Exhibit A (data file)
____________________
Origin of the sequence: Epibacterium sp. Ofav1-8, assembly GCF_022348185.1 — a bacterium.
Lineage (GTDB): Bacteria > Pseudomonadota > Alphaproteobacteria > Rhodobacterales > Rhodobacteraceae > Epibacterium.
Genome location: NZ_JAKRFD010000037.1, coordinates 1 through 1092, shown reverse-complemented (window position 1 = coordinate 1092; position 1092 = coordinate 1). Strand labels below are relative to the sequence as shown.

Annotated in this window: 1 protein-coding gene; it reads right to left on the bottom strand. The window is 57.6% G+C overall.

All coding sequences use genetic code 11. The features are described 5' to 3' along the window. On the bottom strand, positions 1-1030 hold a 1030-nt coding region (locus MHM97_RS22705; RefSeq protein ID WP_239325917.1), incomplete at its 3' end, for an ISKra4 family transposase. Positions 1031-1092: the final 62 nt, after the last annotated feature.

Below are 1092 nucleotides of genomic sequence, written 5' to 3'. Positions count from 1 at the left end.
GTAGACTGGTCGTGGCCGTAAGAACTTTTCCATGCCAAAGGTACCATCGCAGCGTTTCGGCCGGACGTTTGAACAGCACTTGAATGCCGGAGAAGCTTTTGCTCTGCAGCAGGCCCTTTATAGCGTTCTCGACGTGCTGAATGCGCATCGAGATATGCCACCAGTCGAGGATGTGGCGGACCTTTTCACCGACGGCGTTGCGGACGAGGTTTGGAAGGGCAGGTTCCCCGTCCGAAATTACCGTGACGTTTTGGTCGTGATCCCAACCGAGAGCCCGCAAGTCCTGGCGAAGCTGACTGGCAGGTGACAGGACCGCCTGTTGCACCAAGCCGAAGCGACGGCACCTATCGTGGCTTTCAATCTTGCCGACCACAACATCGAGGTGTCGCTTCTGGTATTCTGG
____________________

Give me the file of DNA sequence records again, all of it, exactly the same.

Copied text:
Origin of the sequence: Epibacterium sp. Ofav1-8, assembly GCF_022348185.1 — a bacterium.
Lineage (GTDB): Bacteria > Pseudomonadota > Alphaproteobacteria > Rhodobacterales > Rhodobacteraceae > Epibacterium.
Genome location: NZ_JAKRFD010000037.1, coordinates 1 through 1092, shown reverse-complemented (window position 1 = coordinate 1092; position 1092 = coordinate 1). Strand labels below are relative to the sequence as shown.

Annotated in this window: 1 protein-coding gene; it reads right to left on the bottom strand. The window is 57.6% G+C overall.

All coding sequences use genetic code 11. The features are described 5' to 3' along the window. On the bottom strand, positions 1-1030 hold a 1030-nt coding region (locus MHM97_RS22705; RefSeq protein ID WP_239325917.1), incomplete at its 3' end, for an ISKra4 family transposase. Positions 1031-1092: the final 62 nt, after the last annotated feature.

Below are 1092 nucleotides of genomic sequence, written 5' to 3'. Positions count from 1 at the left end.
GTAGACTGGTCGTGGCCGTAAGAACTTTTCCATGCCAAAGGTACCATCGCAGCGTTTCGGCCGGACGTTTGAACAGCACTTGAATGCCGGAGAAGCTTTTGCTCTGCAGCAGGCCCTTTATAGCGTTCTCGACGTGCTGAATGCGCATCGAGATATGCCACCAGTCGAGGATGTGGCGGACCTTTTCACCGACGGCGTTGCGGACGAGGTTTGGAAGGGCAGGTTCCCCGTCCGAAATTACCGTGACGTTTTGGTCGTGATCCCAACCGAGAGCCCGCAAGTCCTGGCGAAGCTGACTGGCAGGTGACAGGACCGCCTGTTGCACCAAGCCGAAGCGACGGCACCTATCGTGGCTTTCAATCTTGCCGACCACAACATCGAGGTGTCGCTTCTGGTATTCTGG